Why a career in type?

I’m often asked why I got into such a niche career as typography. Back in my student days there weren’t many opportunities or information on a career in type design or lettering. I didn’t even think you could make a living purely out of playing around with type. In the early 90s I studied an ordinary graphic design degree course and loved the work of many contemporary designers of that time including Neville Brody, David Carson, Jonathan Barnbrook, Emigre, Why Not and 8vo. However it was Erik Spiekermann who really caught my attention. He had recently co-founded FontShop and was proving an inspirational speaker. 

With Brody at the helm FontShop developed ‘the magazine for the future’ entitled Fuse. In each issue four designers were commissioned to create a font and poster based on a theme. The designs rejoiced in pushing the boundaries of legibility and creativity. It was this experimentation with type that I found most inspiring at that time. I only have a couple of Fuse issues but now I wish I’d bought them all.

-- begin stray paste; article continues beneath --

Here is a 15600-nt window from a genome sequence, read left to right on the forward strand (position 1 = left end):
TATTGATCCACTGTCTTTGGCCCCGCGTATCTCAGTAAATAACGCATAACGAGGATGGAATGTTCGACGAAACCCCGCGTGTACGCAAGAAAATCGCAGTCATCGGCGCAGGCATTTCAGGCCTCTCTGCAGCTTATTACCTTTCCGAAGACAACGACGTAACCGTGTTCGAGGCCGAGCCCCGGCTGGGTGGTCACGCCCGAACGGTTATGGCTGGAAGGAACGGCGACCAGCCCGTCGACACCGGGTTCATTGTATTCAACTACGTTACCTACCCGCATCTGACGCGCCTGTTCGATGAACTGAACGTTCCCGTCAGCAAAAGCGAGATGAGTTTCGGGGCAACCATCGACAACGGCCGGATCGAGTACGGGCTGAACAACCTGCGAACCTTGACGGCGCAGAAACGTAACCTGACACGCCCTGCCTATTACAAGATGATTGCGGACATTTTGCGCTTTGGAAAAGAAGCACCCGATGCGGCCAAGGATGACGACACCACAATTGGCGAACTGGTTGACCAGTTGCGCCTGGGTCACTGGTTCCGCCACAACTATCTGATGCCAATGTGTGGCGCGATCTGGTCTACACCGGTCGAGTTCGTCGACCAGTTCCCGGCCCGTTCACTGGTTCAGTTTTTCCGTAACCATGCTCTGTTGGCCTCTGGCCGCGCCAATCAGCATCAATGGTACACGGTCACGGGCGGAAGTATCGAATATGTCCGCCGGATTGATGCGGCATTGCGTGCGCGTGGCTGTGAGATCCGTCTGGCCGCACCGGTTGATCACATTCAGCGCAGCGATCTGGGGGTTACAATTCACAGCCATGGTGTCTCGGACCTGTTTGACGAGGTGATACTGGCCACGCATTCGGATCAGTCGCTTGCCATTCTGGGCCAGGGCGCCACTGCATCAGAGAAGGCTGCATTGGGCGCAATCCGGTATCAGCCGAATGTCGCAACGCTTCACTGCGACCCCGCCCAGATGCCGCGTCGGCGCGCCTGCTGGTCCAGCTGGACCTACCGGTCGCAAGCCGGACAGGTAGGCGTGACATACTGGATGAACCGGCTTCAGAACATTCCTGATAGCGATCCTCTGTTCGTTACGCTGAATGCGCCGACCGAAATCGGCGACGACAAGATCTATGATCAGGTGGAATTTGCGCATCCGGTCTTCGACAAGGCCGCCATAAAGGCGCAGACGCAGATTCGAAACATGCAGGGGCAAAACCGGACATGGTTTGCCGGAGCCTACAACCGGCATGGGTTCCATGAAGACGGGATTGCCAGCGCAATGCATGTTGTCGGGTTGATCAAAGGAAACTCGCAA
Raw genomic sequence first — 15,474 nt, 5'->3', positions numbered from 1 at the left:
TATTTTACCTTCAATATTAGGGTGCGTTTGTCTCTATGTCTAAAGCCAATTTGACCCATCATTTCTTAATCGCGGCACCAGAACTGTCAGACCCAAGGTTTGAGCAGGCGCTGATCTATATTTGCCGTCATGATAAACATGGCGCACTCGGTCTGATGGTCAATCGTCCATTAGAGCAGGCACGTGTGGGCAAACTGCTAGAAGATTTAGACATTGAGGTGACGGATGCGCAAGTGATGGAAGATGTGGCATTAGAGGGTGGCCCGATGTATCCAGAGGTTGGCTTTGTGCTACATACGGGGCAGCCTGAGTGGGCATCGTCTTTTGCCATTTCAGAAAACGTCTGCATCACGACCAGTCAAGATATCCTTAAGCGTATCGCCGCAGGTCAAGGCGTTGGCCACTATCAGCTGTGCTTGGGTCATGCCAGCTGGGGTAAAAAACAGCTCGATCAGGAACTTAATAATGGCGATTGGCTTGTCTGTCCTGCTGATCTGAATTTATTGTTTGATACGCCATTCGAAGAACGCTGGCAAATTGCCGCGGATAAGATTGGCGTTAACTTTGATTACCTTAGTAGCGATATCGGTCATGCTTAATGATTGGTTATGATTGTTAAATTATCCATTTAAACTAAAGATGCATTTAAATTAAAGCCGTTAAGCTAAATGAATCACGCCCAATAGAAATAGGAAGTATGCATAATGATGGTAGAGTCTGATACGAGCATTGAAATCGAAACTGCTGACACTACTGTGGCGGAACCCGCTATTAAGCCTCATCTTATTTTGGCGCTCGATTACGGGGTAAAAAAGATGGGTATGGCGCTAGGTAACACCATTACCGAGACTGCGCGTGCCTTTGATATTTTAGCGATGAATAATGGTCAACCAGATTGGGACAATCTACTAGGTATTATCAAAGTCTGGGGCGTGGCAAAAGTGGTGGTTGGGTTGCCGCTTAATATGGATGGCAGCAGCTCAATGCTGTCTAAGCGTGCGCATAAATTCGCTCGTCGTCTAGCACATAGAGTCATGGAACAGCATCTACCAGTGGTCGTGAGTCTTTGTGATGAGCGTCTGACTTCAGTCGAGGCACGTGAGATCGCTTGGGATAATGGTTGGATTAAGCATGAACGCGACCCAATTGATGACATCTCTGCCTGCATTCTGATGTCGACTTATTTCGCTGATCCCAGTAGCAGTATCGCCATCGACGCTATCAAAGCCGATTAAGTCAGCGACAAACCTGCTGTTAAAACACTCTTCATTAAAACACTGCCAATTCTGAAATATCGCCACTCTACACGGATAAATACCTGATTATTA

I had the pleasure of meeting Erik in his MetaDesign studio in Berlin in December 1992. I was hungry to learn and this short visit would prove incredibly important to my future career decisions. At this time MetaDesign were working extensively with Berlin Transport Services (BVG). I was lead through the process of designing fonts and bespoke type in order to suit the needs of a particular project. I was also given a copy of Erik’s book entitled ‘Rhyme and Reason – A typographic Novel’ – a light-hearted look into the world of type and well worth a read if you can get your hands on a rare copy.

Berlin Map Sketch
When I met Erik, 1992